Acarbose May Help Us Eat More Carbs!

Remy

Administrator
There's a drug that is more commonly used outside of the US called acarbose that may help us to eat more carbohydrates without a dangerous spike in blood sugar. It doesn't have risks of hypoglycemia either and may be a useful weight management tool along with a diet low in simple carbohydrates. This seems especially relevant now as it looks more and more like difficulties in processing carbohydrates for energy may be at the heart of MECFS fatigue symptoms.

I just started using acarbose, 100 mg with meals, and am hopeful that it will help mitigate the extreme high blood sugar numbers I see after eating, well, basically anything.

Here is more info:

How Acarbose Works
Acarbose, works by blocking alpha-glucosidase, the enzyme that chops up starches and complex sugars into their component glucose molecules. This results in starches and complex sugars passing largely undigested through the stomach and portions the small intestine rather than entering the bloodstream as glucose soon after eating.
However, Acarbose is not that mythical substance so beloved by health scammers the "starch blocker." That is because the starches and sugars whose digestion is temporarily blocked by Acarbose do, eventually, get broken down as they pass through the intestine where they are digested by the bacteria that live in the gut. So the glucose contained in these foods does, eventually reach the bloodstream. However, because the process is slowed down, that glucose reaches it in dribs and drabs rather than in one big blood-sugar-spiking dump.
How Much Improvement Does Acarbose Make in Blood Sugar?

The Prescribing Information provided by Bayer, the manufacturer of Precose, reports that in clinical trials Precose lowered the post-meal blood sugar numbers by 25 mg/dl to 83 mg/dl (1.4 to 4.6 mmol/L)depending on dosage. However, at the commonly prescribed dose, the change was a drop of 46 mg/dl (2.6 mmol/L). The same prescribing information insert also reports that in another study, subjects taking 100 mg of Precose over four months experienced an average drop in one-hour-post-meal numbers of 42.6 mg/dl (2.4 mmol/L).

Unfortunately, none of these studies reported the amount of carbohydrate that patients ate when they achieved these improvements. The baseline one-hour-post-meal blood sugar listed in the study cited by the manufacturer was 299.1 mg/dl, so even with the Precose, study subjects were running blood sugars that were dangerously high and it is likely that they were eating 60 to 100 grams per meal.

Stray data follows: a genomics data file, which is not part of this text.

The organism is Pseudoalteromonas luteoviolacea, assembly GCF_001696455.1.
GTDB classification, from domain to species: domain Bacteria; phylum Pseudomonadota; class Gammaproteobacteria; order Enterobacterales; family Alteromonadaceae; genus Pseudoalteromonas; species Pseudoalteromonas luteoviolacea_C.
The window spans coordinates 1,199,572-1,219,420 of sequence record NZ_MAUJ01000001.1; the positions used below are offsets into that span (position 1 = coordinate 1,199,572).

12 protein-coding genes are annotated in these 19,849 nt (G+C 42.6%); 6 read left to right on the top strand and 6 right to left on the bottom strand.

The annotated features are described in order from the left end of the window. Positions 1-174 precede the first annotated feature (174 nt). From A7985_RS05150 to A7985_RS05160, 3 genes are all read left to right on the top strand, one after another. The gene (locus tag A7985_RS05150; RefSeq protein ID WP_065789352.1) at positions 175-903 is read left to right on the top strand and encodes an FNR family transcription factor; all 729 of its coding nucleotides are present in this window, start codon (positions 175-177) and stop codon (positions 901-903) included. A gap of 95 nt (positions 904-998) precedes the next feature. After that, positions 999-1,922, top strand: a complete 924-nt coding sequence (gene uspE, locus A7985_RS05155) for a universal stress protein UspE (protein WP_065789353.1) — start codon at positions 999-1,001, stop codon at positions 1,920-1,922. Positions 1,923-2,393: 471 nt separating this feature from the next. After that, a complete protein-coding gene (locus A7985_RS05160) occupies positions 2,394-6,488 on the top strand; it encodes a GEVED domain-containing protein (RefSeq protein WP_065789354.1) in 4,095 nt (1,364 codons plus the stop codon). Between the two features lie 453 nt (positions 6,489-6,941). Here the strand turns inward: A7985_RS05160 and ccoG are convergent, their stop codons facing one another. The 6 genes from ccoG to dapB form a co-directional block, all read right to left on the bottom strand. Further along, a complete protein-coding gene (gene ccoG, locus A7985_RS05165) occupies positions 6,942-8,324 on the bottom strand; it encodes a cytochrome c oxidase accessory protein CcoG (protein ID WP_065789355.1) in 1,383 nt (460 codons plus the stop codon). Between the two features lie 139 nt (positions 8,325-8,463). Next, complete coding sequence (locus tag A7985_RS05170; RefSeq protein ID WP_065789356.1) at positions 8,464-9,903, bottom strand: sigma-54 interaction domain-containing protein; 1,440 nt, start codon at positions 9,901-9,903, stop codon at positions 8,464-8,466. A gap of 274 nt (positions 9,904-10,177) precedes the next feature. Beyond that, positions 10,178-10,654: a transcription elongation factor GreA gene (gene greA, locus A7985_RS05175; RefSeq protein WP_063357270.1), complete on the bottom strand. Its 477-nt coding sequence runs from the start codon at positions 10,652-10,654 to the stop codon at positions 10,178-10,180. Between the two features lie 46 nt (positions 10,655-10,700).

Adding Precose to Metformin only achieved an additional 31 mg/dl drop from a 283 mg/dl baseline post-meal blood sugar. However, unlike the case with Metformin, Precose appears to be equally effective for people who maintain healtly low blood sugar levels. Years ago when I was using it along with a low carb diet, I found that taking Precose allowed me to add an additional 15 to 20 grams of carbohydrate to my meal without seeing a dangerous spike.

Animal studies conducted throughout the 1990s suggested that even though this reduction in blood sugar was modest, Acarbose also decreased protein glycation and appeared to delay or prevent heart attacks and the other diabetic complications caused by elevated blood sugars.

Effects of the alpha-glucosidase inhibitor acarbose on the development of long-term complications in diabetic animals: pathophysioloical and therapeutic implications. Creutzfeldt W. Diabetes Metab Res rev. 1999 15(4):289-96
Does Acarbose Prevent the Development of Diabetes?

To see if Acarbose could be used to prevent the progression of impaired glucose tolerance to daibetes the multiple-research centers participating in the STOP-NIDDM Trial administered 100 mg of Acarbose three times a day to 714 subjects while giving another 715 subjects a placebo. At the end of three years the study a smaller percentage of the group taking Acarbose had developed diabetes than of the controls. This the researchers concluded meant that Acarbose could significantly decrease the progress of IGT to diabetes.

STOP-NIDDM Trial Research Group. Acarbose for prevention of type 2 diabetes mellitus: the STOP-NIDDM randomised trial. Chiasson JL, Josse RG, Gomis R, Hanefeld M, Karasik A, Laakso M;Lancet. 2002 Jun 15;359(9323):2072-7.

In addition, they appeared to have half as great a risk of cardiovascular events (heart attack, death, heart failure, stroke or peripheral vascular disease) as controls. They also had less new cass of hypertension.

STOP-NIDDM Trial Research Group. Acarbose treatment and the risk of cardiovascular disease and hypertension in patients with impaired glucose tolerance: the STOP-NIDDM trial. Chiasson JL, Josse RG, Gomis R, Hanefeld M, Karasik A, Laakso M; JAMA. 2003 Jul 23;290(4):486-94.



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